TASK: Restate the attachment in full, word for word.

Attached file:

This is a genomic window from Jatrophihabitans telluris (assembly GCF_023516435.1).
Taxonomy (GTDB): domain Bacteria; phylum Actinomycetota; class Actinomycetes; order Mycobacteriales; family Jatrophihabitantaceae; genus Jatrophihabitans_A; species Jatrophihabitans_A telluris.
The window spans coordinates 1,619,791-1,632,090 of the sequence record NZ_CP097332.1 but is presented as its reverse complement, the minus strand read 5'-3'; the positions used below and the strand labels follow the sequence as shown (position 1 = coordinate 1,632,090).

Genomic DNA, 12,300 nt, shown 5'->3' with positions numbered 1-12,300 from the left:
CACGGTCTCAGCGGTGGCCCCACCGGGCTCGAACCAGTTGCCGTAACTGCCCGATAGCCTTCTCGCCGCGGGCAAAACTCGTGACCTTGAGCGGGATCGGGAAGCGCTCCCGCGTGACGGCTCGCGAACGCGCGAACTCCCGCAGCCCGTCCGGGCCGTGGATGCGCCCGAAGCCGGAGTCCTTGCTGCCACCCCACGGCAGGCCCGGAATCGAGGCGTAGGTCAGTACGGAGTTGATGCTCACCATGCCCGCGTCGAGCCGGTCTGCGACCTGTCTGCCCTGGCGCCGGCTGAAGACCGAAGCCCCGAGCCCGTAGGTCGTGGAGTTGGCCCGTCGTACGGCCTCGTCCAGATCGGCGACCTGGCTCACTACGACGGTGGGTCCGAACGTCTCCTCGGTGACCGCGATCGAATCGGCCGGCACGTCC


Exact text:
This is a genomic window from Jatrophihabitans telluris (assembly GCF_023516435.1).
Taxonomy (GTDB): domain Bacteria; phylum Actinomycetota; class Actinomycetes; order Mycobacteriales; family Jatrophihabitantaceae; genus Jatrophihabitans_A; species Jatrophihabitans_A telluris.
The window spans coordinates 1,619,791-1,632,090 of the sequence record NZ_CP097332.1 but is presented as its reverse complement, the minus strand read 5'-3'; the positions used below and the strand labels follow the sequence as shown (position 1 = coordinate 1,632,090).

Genomic DNA, 12,300 nt, shown 5'->3' with positions numbered 1-12,300 from the left:
CACGGTCTCAGCGGTGGCCCCACCGGGCTCGAACCAGTTGCCGTAACTGCCCGATAGCCTTCTCGCCGCGGGCAAAACTCGTGACCTTGAGCGGGATCGGGAAGCGCTCCCGCGTGACGGCTCGCGAACGCGCGAACTCCCGCAGCCCGTCCGGGCCGTGGATGCGCCCGAAGCCGGAGTCCTTGCTGCCACCCCACGGCAGGCCCGGAATCGAGGCGTAGGTCAGTACGGAGTTGATGCTCACCATGCCCGCGTCGAGCCGGTCTGCGACCTGTCTGCCCTGGCGCCGGCTGAAGACCGAAGCCCCGAGCCCGTAGGTCGTGGAGTTGGCCCGTCGTACGGCCTCGTCCAGATCGGCGACCTGGCTCACTACGACGGTGGGTCCGAACGTCTCCTCGGTGACCGCGATCGAATCGGCCGGCACGTCC